White House proposes national standards for cybersecurity

Experts say Congress urgently needs to pass cybersecurity standards to protect government, businesses, and critical infrastructure in the US from cyberattack. The White house tried to accelerate this process with its proposal Thursday.

By , Staff writer

Facing a growing flood of computer-based threats to the nation, the Obama administration on Thursday unveiled new proposals intended to press Congress to pass new cybersecurity laws.

There's little question that Congress needs leadership on the issue. With 50 cyber-related bills in the last session of Congress, Senate majority leader Harry Reid (D) of Nevada and a half dozen Senate committees wrote the president, asking for his take on cybersecurity legislation.

Response to the plan has been mixed, with one cybersecurity veteran dismissing it as showing "no urgency," while another argued that it was a step in the right direction. What no one disputes is the need for prompt congressional action.

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"I'm relieved that they have finally come up with a position, since there's now a much better chance we'll see movement in Congress," says Michael Assante, former chief security officer for the North American Electric Reliability Corporation. "I've been disappointed we've been holding our breath so long on what standards will emerge. We've definitely suffered damage – and the longer we wait the more trouble we're in."

Under the plan:

  • Penalties for computer criminals would be toughened.
  • Companies would be required to report theft of customer information under a single federal standard.
  • Government would be empowered to assist companies hit by cyberattacks, while companies would receive protections so they can share threat information with government.
  • The Department of Homeland Security (DHS) would be put squarely in charge of protecting federal agencies.
  • Perhaps most important, the plan claims to boost cyber-protection for "critical infrastructure" industries like utility companies that operate the power grid or water companies that control water supplies. Such industries would be mandated to set standards and then have independent auditors to measure how well they measure up. If the standards were too lax, the DHS would have latitude to toughen them.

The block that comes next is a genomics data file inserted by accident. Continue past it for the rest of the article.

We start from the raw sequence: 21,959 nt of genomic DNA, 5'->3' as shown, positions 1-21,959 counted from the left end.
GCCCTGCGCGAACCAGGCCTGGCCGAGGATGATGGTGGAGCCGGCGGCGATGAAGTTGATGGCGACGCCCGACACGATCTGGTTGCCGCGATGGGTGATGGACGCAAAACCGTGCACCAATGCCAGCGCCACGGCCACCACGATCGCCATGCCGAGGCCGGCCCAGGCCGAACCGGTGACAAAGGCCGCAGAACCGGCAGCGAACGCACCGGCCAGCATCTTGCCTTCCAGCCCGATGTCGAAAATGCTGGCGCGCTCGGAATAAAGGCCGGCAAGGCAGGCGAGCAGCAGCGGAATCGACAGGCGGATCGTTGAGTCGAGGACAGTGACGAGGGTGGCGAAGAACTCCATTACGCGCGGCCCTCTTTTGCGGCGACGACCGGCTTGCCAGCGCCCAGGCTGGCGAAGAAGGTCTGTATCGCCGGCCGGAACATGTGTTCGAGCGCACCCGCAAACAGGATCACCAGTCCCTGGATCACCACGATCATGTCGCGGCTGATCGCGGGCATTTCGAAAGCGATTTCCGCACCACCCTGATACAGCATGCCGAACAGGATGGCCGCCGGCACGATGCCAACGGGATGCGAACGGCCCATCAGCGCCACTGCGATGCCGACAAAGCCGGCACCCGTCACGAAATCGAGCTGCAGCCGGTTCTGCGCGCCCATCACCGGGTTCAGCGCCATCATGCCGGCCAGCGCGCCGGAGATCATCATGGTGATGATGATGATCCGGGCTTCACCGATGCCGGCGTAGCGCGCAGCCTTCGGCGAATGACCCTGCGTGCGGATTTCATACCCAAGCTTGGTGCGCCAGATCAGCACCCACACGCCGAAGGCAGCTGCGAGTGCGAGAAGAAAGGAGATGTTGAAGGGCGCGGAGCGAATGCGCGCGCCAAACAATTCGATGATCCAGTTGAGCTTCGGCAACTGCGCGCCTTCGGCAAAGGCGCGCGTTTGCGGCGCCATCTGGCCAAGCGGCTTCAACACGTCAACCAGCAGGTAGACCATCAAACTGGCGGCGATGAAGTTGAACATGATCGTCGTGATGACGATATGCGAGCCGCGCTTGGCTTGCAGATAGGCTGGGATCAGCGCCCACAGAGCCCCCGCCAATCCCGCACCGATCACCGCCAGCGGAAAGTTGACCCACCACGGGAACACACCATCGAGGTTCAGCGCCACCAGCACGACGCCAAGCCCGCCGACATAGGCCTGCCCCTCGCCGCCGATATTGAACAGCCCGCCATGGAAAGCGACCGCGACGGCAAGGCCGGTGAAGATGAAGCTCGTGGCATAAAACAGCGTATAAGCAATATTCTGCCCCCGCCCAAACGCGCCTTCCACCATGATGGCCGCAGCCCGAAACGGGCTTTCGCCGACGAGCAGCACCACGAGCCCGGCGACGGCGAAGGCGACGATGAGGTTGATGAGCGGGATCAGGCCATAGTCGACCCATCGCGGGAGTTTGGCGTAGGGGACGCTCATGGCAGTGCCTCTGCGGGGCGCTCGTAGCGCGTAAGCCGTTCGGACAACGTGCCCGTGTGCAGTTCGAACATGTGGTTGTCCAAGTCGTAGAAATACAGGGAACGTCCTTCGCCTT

"Our critical infrastructure – such as the electricity grid, financial sector, and transportation networks that sustain our way of life – have suffered repeated cyberintrusions, and cybercrime has increased dramatically over the last decade," the White House said in a statement. "It has become clear that our nation cannot fully defend against these threats unless certain parts of cybersecurity law are updated."

But critics say the proposal gives industry too much latitude to set up its own cybersecurity plans.

The White House proposal "shows no sense of urgency," Stewart Baker, a cybersecurity expert and former assistant secretary for policy at DHS said in an e-mailed statement. "It even tells critical industries on which our lives and society depend that they will have years before anyone from government begins to evaluate their security measures."

He noted that foreign governments and criminals not only can collect private and financial information, they can now turn on a computer's camera or microphone while recording keystrokes of Americans in their own homes. That threat level deserves a more robust response, he says.

Other experts, though, say the Obama administration laid out exactly what is needed: a market-based approach that won't scare companies but will "incentivize critical industries" to set up "learning" security programs that are able to respond to an ever-changing threat.

That is key, Mr. Assante says. It only takes a few months for cybercriminals to figure out ways to defeat new standards that were perhaps years in the making. What's needed is a "learning" system that's flexible and involves companies in voluntarily moving in the right direction.

To do this, the government will have to watch performance like a hawk and remain tightly engaged in the process, says Assante. The White House's proposal for regular audits of industry-set standards is basically good, he suggests, but much depends on how well those audits are run.

"What they're going for here is a hybrid model," he says. "Yes, it's a business-friendly model. It says: 'We give you the latitude because you're the experts. So we'll backstop you.' The problem is that open processes like this can go wrong easily if they're corrupted by vendors."

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